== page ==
The failed search for the normal brain
No one memorable is normal. When you think of the most amazing persons in your life, they, in ways that are important to you, stand out. They are not normal. But are there really people who are "normal" in every way, across their entire lives? When we really think about it, one wonders if "normal" really exists as a definite, immovable state – as knowable as location is, by its geographic coordinates. So, does "normal" really exist?
In statistics, "normal" is represented by all the data that coalesce in that large bump in the bell curve. But it is not a very useful way to look at it when we want to know what "normal" behavior looks like. This is what researchers concluded last year when they studied large data on brain function and behavior.
The research concluded that there is no one universal state for what is normal brain function. They concluded that variability is really what is normal and that "normal" cannot be described outside the context of one's life's circumstances and other biological factors.
This just gives a neuroscientific basis for what we all must know based on our own lives as well as what we observe of ourselves and other people. What you once considered normal for you may not necessarily be normal for someone else. And what is considered normal now may have been outrageous a few years ago.
The researchers reasoned that if you observe natural history – including non-human species – variety is what's common. In other words, a species would fail if it remained "normal" because everything else changes and the key to survival is to be creative in responding to these changes. In other words, if you remain normal in the sense that you are not responding to what is happening, then you simply get eliminated in the game of life. This is why all species who are still around have survived the changes across time – from the miniature to the catastrophic changes. Those who stayed "normal" in the face of a changing world vanished.
Another reason is that the human brain also evolved in that it has literally expanded and grown so many alternate pathways from "input" to "output" – no one direct path. This is explained so well by neuroscientist David Eagleman in his documentary The Creative Brain. A very good example he gave was that the "simple" brain will hunt food, see food, and then eat food. The creative brain – which the human brain evolved to be – will hunt food, experiment on the best parts to be eaten, test ways to prepare or cook it, present it as a dish, and then eat it with the best tools or not. If you think about it, given a behavior such as eating, and the many ways there are in the journey from discovering food to eating it, it does not make to have only one way as "normal." How each of us will approach food, physically, culturally, and emotionally will always be different.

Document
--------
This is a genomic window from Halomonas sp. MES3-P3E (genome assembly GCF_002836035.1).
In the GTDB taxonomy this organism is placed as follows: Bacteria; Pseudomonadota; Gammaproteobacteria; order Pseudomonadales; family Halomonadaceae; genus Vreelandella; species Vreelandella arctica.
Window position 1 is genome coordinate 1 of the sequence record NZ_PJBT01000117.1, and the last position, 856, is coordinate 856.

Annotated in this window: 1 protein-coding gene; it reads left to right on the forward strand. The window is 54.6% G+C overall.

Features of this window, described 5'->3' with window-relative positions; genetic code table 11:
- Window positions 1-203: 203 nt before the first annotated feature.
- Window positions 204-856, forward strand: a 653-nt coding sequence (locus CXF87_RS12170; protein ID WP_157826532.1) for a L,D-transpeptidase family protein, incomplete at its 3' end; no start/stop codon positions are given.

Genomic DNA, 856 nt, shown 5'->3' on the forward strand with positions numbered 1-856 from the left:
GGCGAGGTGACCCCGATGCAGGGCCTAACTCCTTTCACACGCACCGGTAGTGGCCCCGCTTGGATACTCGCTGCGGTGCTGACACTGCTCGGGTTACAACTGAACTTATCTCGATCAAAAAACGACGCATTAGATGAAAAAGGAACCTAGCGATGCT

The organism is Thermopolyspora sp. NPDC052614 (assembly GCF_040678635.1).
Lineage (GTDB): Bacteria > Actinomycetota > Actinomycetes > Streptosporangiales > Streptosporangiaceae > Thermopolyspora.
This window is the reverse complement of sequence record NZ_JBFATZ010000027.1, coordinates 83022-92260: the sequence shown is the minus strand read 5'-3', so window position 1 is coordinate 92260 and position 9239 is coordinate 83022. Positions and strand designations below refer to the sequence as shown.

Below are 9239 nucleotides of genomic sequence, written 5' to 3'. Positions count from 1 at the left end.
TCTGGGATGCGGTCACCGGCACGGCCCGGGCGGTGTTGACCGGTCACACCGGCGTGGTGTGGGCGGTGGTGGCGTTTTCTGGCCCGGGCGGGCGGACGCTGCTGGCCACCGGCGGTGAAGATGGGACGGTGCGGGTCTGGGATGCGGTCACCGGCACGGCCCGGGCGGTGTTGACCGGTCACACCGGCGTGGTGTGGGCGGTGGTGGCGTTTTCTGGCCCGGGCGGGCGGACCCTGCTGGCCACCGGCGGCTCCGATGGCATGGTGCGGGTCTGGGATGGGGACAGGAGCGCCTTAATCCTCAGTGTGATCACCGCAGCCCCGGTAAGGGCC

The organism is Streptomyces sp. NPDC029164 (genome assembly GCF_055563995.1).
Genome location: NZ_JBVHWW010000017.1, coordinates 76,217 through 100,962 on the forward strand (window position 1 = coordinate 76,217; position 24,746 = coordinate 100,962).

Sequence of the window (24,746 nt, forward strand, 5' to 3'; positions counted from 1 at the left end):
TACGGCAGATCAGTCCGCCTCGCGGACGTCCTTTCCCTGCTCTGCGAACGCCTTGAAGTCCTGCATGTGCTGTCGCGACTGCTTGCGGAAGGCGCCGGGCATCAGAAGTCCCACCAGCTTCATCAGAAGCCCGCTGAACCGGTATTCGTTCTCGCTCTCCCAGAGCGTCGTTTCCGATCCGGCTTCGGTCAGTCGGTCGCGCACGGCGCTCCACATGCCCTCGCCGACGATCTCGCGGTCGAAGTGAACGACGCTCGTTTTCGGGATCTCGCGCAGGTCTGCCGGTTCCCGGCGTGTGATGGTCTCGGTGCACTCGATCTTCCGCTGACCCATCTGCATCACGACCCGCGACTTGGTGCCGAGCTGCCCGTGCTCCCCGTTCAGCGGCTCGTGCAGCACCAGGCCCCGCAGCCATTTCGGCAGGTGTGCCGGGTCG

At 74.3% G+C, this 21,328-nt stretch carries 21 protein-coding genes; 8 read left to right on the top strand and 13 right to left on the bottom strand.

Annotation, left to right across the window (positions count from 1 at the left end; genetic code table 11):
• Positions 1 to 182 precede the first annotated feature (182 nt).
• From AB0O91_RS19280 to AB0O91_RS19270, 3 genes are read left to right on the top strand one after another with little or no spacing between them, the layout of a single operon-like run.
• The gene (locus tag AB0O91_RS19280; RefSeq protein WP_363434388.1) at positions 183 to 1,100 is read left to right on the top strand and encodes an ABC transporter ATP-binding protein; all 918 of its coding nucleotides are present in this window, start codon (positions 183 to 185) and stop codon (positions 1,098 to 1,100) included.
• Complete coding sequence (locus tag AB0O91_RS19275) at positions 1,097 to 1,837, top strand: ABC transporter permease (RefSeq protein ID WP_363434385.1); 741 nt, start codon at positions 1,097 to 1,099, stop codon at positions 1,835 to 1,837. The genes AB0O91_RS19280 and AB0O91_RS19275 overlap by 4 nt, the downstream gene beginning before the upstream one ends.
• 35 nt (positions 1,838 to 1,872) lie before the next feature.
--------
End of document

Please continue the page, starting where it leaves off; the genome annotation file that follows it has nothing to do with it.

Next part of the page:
In terms of "normal" behavior in a common human activity, let us take traveling for example. One of the foremost reasons I love BBC is the way they drive the point that diversity drives life. Look at the presenters they have in their current travel shows. They have Ade Adepitan who is in a wheelchair. His travel shows are far more interesting than most other travel shows because even the most famous tourist spots take on a far more interesting meaning. And Tony Giles, BBC's blind travel presenter who has visited 120 countries. Because of his insight, viewers have another way of appreciating any journey – from a "soundpoint" or "touchpoint," instead of a "viewpoint." I think the notion of "one normal state" deprives us of the chance to access what color is to the mind of the blind, what a tone is to the deaf's profound silence, or how the bounce of words play in the vocal cavity of someone who is mute.
Many years ago, I read and wrote about Michelle Mack who had a stroke while she was still a baby in the womb so that her left brain never developed. She had a cavity where her left hemisphere should be. She had trouble with things that concerned visual-spatial abilities, but she could talk – a feat that is largely associated with the left brain. Yet, Michelle is whole. She does the computerized updating of their church records. She can also tell you which day it is from any date you tell her. It was Michelle who made me reconsider how I view "halves" (or portions) and what they have to do with the meaning of "wholes" when we reconcile our finite biology with our own humanity. Caged in a single definition of "normal," we miserably fail to discover the liberating and uplifting insight that two halves are not the only ones that make a whole.
But this does not mean that there is no such thing as mental disorder or illness. What the researchers in the study are saying is that there is no one brain state that is "normal" from which we can diagnose an illness or disorder, based on how much deviation there is from that one brain state. They are saying that the evaluation of an illness has to be contextual – the circumstances the person is in, her age, her social network, her neurobiological characteristics, as well as the physiological stories occurring inside her. In other words, there is no single formula to detect mental illness as there is no single universal brain function reference for what is "normal."
We thrive as humans because we are diverse. None of us is normal. Quashing diversity for the sake of a one fake template for "normal" prevents us from seeing humanity as a whole. – Rappler.com
Maria Isabel Garcia is a science writer. She has written two books, "Science Solitaire" and "Twenty One Grams of Spirit and Seven Ounces of Desire." You can reach her at firstname.lastname@example.org.